There is a line in Saving Private Ryan about griping. There’s a chain of command in the military and leadership voices its concerns up the chain, never down it. This week, I’ve been reaching up my chain of command in government to make sure that the people that are supposed to be leading right now are. I would encourage you to do the same. Some good news this week is that after announcing an initiative to harness a global computer network to contribute work towards pharmaceutical drugs to combat COVID-19, Folding@Home has seen a 1200% increase in computers actively contributing to the project.
Read more →Everything is canceled, postponed, or going virtual. Coronavirus (COVID-19) has already made drastic impacts across the planet. Particularly this week, when several companies restricted travel forcing conferences to do something if they hadn’t already. KubeCon EU is getting pushed back to July or August. I canceled my plans earlier in the week because, with everything up in the air, there’s no telling I’ll be available to participate whenever it does eventually get rescheduled.
Read more →I spent this week in Las Vegas, working at IBM’s FastStart 2020 event. The event is for IBM sellers, partners, and technical folks to come to learn the new bits of knowledge about the products they’re selling and enabling at their clients’ sites. I went in my usual technical capacity and learned very quickly IBM and Red Hat speak two different languages. This is expected but, I wanted to look a little further into the why behind that.
Read more →I got up this morning and was quickly exhausted from pain. I had noticed this exhausted feeling earlier in the week. It was the day of a doctor’s appointment to get injections to fix the mentally distracting nature of constant, chronic pain. I discovered burnoutindex.org, which is a nine-question test to give you an idea of your main risk factors of burnout. My two key elements are self-inefficacy and exhaustion (see my burnout report).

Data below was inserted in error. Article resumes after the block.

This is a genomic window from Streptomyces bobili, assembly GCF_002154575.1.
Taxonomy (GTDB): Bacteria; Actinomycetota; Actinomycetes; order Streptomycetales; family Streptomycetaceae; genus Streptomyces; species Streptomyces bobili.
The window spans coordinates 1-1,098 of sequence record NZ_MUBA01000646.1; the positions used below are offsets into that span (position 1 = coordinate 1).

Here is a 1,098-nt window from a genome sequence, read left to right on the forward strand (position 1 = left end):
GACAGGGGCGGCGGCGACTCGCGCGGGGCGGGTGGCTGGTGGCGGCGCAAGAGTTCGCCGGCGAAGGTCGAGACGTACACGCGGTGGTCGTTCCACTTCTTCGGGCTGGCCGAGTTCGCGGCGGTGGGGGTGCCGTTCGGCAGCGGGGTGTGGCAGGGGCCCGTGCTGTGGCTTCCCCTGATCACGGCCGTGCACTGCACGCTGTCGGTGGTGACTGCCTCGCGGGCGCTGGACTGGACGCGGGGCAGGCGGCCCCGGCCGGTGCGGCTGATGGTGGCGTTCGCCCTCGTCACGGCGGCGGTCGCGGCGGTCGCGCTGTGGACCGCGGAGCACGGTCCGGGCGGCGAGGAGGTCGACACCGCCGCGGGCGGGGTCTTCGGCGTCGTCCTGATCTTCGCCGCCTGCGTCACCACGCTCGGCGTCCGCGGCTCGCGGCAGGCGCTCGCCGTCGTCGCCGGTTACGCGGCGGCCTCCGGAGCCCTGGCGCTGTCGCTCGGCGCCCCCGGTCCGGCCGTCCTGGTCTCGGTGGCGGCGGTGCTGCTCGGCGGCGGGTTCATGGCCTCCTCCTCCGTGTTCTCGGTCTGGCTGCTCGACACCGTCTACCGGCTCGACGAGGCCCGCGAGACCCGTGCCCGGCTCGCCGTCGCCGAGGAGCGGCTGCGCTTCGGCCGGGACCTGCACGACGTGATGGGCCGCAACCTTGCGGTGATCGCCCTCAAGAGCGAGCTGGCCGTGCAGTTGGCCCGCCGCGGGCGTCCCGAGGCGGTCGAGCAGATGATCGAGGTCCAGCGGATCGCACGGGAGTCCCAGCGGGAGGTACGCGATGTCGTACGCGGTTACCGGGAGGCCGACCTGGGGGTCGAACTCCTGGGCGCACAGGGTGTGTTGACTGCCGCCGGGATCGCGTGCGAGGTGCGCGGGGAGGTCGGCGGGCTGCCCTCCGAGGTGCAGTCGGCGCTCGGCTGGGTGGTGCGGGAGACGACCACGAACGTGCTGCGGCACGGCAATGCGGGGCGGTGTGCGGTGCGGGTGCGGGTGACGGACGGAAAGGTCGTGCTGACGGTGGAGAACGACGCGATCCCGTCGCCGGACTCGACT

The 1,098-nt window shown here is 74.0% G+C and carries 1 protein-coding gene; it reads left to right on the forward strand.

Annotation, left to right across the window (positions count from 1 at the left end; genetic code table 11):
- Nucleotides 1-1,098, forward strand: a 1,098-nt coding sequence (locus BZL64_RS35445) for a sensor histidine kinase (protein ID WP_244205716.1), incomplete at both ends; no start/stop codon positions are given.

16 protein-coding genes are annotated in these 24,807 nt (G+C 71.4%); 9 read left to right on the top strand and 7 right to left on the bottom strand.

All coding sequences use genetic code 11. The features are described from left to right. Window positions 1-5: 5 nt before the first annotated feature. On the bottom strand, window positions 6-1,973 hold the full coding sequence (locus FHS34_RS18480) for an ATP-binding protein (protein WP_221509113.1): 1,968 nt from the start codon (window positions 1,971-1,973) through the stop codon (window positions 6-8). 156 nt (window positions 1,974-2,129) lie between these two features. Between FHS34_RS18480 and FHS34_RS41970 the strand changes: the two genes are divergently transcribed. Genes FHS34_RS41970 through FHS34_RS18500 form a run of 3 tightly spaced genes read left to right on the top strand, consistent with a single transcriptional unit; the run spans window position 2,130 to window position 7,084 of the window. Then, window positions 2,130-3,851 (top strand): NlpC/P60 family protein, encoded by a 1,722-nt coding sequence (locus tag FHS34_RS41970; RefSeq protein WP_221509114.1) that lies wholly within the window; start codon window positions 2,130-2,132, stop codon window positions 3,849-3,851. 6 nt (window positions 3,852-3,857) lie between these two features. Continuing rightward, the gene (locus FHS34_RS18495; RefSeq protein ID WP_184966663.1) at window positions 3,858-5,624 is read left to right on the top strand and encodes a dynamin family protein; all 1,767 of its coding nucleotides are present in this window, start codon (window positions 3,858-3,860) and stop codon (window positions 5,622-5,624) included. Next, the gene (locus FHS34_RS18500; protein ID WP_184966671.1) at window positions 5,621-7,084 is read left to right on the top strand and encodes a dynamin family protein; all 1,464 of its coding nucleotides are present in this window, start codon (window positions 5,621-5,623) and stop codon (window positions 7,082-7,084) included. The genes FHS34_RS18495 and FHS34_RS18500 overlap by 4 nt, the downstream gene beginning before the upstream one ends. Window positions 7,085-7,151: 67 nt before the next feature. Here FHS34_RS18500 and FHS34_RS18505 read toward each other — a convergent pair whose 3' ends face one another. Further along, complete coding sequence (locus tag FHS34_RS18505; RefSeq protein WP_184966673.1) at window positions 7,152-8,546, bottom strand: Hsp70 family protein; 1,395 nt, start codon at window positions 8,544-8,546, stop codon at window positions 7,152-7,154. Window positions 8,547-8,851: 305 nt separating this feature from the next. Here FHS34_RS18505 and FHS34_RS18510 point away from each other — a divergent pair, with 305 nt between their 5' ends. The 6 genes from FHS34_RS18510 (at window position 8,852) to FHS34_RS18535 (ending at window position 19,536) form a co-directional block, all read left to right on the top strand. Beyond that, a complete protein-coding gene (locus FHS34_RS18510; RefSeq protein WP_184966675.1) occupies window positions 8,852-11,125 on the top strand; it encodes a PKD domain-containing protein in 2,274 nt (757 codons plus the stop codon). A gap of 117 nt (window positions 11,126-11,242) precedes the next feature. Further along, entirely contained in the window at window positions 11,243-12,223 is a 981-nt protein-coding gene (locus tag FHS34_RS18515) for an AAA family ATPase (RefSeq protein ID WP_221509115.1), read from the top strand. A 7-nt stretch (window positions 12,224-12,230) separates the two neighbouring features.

Read more →The year 2019 is winding down. This is the time of year I reflect on the past 365 days. I feel a few themes that are predominant but, I’m looking forward “for the next thing” and it’s still Kubernetes and the cloud native ecosystem. This is why I think Kubernetes will become the standard cloud APIs that we all build on in the future. I look at Linux and how it has become table stakes these days.
Read more →There’s a lot in the newsletter this week; from Istio to intelligence gathering for nation-states. Python 2’s sunset date of 1 Jan 2020 being set is going to have some pretty significant impact. There are also 28 mentions of “Kubernetes” in the source for this week’s newsletter. This week’s DevOps’ish Tweet of the Week can get you a free copy of Kubernetes: Up and Running, Second Edition. Oh and Richard Stallman MUST go.
Read more →Last week’s attempt at full automation failed and pointed out a shortcoming or two. I hope that’s all ironed out (time will tell). It also highlights the need to think of always starting from a clean slate. My theory is, a cached version of the newsletter was stored on MailChimp. When I enabled the automation for web site to e-mail, MailChimp observed 115 as new and shipped it. Hopefully, you get this while I’m sleeping and everything works wonderfully.
Read more →Shortly after DevOps’ish 093 went out last week, Linus Torvalds rocked the Linux kernel development community to its core with his note to LKML, Linux 4.19-rc4 released, an apology, and a maintainership note. In it, Linus apologized, “to the people that my personal behavior hurt and possibly drove away from kernel development entirely.” Also, a Code of Conduct has been adopted by the Linux kernel development community.
In my opinion, this is a welcome change.
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